As he settled into middle-age, Albert discovered belated fame when he made the move to Hooterville. For six seasons (1965-71), television viewers loved Eddie Albert as Oliver Wendal Douglas, the bemused city slicker who, along with his charming wife Lisa (Eva Gabor), takes a chance on buying a farm in the country and dealing with all the strange characters that come along their way. Of course, I'm talking about Green Acres. If he did nothing else, Alberts proved he could be a stalwart straight man in the most inane situations, and pull it off with grace.
After the run of Green Acres, Albert found two of his best roles in the late stages of his career that once again cast him against his genial, good-natured persona: the fiercly overprotective father of Cybill Shepherd in The Heartbreak Kid (1972), for which he earned his second Oscar® nomination; and the sadistic warden in Robert Aldrich's raucous gridiron comedy The Longest Yard (1974). Soon, Albert was in demand again, and he had another hit series, playing a retired police officer who partners with a retired con artist (Robert Wagner) to form a detective agency in Switch (1975-78).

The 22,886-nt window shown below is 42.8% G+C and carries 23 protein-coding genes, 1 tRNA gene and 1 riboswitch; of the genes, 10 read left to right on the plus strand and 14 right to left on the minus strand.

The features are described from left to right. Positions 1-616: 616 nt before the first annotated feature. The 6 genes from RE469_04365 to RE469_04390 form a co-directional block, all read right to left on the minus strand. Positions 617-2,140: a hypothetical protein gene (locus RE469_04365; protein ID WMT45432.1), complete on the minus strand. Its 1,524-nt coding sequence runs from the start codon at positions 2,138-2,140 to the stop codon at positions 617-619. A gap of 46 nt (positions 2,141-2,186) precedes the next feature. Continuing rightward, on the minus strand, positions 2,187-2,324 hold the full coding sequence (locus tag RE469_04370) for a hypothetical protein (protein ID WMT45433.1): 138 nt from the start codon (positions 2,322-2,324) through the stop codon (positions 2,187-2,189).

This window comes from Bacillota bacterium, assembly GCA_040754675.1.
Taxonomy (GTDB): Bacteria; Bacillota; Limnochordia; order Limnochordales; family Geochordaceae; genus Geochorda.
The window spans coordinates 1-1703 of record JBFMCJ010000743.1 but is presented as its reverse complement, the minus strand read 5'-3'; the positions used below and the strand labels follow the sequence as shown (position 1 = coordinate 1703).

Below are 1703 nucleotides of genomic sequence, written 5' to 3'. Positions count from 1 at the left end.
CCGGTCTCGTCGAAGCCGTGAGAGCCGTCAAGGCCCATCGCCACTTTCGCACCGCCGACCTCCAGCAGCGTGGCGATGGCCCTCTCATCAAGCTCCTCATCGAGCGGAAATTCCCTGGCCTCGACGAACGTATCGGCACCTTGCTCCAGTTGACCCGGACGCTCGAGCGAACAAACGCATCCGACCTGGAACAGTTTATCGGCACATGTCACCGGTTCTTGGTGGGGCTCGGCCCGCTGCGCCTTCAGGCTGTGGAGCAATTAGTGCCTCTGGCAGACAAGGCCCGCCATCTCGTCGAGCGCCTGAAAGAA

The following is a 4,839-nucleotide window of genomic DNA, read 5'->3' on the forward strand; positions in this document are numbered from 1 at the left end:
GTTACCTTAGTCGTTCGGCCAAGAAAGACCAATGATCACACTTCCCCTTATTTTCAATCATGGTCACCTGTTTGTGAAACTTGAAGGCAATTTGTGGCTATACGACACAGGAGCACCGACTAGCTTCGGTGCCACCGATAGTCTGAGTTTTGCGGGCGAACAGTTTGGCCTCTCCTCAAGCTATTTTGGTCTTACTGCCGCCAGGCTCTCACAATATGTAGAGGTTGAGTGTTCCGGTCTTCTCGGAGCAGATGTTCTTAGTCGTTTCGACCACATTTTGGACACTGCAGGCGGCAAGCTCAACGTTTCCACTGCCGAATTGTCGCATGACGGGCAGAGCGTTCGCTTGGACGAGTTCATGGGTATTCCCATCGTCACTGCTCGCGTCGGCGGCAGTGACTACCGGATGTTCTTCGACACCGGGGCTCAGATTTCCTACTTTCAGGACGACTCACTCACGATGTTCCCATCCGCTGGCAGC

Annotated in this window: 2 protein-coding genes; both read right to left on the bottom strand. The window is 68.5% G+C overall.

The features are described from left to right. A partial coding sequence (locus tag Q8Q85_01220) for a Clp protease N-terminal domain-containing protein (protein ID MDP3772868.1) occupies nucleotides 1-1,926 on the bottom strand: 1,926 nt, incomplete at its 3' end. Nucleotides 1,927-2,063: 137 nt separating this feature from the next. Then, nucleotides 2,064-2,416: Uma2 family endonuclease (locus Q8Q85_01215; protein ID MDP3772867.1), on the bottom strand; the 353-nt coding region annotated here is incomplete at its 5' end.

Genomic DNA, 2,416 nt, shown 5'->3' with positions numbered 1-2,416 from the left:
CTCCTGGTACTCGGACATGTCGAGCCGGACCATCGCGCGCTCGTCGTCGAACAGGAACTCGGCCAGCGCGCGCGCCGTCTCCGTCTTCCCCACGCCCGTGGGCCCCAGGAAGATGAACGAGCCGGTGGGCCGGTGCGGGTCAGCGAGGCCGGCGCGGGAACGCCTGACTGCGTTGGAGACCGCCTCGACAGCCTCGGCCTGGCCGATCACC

The good roles slowed down slightly by the dawn of the '80s, both film: The Concorde: Airport '79 (1979), How to Beat the High Co$t of Living (1980), Take This Job and Shove It (1981); and television: Highway to Heaven, Murder, She Wrote, Thirtysomething, offered him little in the way of expansion. Yet, Albert spent his golden years in a most admirable fashion, he became something of activist for world health and pollution issues throughout the latter stages of his life. It is widely acknowledged that International Earth Day (April 22) is honored on his birthday for his tireless work on environemental matters. Albert was married to famed hispanic actress Margo (1945-85) until her death, and is survived by his son, actor Edward Albert, a daughter, and two granddaughters.
by Michael T. Toole
Eddie Albert (1906-2005)